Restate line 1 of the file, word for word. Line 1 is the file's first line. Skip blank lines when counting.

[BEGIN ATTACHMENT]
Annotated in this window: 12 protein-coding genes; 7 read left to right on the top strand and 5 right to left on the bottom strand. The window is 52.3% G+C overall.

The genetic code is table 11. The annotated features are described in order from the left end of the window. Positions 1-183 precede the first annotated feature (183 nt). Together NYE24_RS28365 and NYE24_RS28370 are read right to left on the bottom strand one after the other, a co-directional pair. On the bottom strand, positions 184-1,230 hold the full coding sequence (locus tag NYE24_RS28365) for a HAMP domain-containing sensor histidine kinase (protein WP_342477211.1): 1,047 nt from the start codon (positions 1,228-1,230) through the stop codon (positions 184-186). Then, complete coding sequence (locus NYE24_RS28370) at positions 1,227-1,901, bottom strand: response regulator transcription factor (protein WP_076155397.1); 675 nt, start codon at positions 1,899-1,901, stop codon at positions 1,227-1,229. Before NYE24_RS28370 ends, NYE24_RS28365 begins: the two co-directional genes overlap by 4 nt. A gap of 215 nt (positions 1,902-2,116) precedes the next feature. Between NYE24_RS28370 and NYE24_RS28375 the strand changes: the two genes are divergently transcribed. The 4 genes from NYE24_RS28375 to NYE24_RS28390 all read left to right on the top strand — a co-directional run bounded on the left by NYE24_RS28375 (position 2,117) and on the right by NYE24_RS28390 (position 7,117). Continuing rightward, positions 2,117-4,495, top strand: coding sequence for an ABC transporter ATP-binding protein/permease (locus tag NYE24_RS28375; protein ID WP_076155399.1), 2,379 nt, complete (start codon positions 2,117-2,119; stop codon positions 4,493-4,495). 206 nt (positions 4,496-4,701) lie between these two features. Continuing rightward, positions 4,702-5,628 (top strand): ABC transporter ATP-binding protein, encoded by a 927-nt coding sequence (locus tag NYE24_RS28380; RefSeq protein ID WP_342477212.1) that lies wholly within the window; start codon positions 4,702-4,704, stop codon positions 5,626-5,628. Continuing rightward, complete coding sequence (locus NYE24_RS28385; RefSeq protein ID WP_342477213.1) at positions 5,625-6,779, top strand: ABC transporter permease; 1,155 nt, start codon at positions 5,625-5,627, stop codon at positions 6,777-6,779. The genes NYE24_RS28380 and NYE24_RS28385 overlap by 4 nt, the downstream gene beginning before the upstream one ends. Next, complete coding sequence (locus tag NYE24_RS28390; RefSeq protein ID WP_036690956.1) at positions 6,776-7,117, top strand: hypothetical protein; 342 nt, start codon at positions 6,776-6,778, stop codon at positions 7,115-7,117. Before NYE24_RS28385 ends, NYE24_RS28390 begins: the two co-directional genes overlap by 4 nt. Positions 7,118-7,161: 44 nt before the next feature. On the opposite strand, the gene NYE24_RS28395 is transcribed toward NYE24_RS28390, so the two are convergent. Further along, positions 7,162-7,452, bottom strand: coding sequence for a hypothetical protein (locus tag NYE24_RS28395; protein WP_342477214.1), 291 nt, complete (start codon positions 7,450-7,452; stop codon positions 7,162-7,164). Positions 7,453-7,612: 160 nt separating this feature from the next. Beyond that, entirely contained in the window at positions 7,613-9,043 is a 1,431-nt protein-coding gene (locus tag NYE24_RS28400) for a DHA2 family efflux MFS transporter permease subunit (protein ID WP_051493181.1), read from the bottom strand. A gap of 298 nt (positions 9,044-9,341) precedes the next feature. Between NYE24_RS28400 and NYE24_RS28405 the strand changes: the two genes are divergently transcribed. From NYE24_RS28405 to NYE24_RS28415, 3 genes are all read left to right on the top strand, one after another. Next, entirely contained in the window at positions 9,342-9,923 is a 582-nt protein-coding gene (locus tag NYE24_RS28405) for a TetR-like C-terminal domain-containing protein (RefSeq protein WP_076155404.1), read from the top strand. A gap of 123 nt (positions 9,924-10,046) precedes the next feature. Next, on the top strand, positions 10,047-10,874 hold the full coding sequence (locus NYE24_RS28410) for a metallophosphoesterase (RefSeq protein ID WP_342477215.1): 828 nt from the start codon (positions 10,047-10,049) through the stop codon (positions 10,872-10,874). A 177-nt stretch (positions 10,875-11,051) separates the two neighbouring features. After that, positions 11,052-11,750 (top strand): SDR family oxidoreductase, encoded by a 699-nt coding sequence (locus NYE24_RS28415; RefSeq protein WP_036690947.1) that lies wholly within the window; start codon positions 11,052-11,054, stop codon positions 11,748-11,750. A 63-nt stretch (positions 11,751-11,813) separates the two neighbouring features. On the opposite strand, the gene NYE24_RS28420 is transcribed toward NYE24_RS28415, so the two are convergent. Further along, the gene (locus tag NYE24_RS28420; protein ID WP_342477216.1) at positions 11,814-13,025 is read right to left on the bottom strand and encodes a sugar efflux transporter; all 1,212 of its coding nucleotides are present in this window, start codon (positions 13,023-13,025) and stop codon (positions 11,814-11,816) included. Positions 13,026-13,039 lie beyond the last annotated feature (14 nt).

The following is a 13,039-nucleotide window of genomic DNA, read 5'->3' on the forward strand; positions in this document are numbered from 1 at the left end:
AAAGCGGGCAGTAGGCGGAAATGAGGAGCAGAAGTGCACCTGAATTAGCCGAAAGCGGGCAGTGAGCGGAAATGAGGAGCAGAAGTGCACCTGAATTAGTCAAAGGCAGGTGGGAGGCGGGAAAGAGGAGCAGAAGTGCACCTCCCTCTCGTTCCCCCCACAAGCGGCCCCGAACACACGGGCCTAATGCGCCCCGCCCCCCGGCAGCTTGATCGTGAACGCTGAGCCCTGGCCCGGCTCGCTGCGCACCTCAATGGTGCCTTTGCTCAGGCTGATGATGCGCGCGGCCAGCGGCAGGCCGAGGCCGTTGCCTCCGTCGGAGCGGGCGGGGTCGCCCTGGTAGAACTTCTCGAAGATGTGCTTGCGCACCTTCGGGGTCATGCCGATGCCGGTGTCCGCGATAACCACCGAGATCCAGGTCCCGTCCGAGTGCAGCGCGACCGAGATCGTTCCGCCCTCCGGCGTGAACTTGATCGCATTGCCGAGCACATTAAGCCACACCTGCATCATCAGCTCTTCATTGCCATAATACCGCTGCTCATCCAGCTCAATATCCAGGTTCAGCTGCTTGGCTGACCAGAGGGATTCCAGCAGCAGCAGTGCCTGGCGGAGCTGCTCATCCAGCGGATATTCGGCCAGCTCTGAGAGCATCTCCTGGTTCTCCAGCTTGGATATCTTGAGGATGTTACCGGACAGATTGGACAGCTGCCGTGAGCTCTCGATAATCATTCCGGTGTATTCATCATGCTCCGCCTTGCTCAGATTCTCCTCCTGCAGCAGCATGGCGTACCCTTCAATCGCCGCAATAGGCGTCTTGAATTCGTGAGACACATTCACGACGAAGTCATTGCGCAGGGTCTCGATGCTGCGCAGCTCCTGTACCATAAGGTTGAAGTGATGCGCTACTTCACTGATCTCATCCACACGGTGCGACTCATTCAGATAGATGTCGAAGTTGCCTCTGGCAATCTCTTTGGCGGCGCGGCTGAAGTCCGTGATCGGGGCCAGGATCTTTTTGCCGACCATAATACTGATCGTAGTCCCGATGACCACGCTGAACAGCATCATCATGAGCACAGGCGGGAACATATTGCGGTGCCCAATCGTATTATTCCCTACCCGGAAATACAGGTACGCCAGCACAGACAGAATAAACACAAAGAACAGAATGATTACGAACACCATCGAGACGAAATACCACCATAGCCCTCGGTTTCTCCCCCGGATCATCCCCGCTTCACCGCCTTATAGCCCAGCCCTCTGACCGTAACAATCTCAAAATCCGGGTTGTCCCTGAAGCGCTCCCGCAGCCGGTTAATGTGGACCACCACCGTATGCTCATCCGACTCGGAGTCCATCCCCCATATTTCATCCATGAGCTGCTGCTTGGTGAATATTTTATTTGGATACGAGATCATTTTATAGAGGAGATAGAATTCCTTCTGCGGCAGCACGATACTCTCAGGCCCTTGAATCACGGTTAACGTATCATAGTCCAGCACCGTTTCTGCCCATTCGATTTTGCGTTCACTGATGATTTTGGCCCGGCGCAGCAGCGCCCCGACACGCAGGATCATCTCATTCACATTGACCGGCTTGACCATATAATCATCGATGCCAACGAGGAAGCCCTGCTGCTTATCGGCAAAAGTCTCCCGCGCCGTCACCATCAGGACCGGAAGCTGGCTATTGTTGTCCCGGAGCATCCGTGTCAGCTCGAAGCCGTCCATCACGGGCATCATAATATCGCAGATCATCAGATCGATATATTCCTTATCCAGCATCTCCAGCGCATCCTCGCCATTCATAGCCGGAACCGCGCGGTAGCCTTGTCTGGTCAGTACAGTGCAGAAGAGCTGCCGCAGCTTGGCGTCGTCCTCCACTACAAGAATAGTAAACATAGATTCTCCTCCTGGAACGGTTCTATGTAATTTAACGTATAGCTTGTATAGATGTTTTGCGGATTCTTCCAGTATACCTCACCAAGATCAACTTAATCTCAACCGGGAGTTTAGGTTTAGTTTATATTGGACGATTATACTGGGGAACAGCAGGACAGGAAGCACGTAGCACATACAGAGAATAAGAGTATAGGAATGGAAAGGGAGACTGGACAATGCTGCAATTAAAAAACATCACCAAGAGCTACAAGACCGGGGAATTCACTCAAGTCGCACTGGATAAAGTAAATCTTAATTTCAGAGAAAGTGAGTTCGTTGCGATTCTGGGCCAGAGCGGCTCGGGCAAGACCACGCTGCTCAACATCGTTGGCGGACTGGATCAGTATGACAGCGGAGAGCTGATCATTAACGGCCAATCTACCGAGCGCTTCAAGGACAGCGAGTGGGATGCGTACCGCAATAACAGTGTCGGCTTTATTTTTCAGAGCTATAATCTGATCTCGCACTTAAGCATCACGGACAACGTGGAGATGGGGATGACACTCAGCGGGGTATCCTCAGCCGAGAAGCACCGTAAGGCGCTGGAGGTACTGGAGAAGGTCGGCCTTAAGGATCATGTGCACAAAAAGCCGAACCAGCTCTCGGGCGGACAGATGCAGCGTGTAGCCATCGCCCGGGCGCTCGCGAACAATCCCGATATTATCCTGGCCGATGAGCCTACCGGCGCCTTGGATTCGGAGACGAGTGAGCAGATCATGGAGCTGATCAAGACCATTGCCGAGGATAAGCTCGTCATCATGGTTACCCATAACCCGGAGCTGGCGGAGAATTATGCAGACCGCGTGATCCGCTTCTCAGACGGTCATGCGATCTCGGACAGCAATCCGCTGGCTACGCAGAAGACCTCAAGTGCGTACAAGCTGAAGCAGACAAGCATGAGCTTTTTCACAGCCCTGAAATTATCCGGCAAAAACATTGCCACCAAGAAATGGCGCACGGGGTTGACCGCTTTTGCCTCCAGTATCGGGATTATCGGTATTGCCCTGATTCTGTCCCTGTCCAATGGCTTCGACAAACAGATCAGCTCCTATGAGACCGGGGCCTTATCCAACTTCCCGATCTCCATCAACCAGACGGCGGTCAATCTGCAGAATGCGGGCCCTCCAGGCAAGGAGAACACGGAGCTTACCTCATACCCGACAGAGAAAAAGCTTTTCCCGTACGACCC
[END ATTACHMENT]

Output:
Annotated in this window: 12 protein-coding genes; 7 read left to right on the top strand and 5 right to left on the bottom strand. The window is 52.3% G+C overall.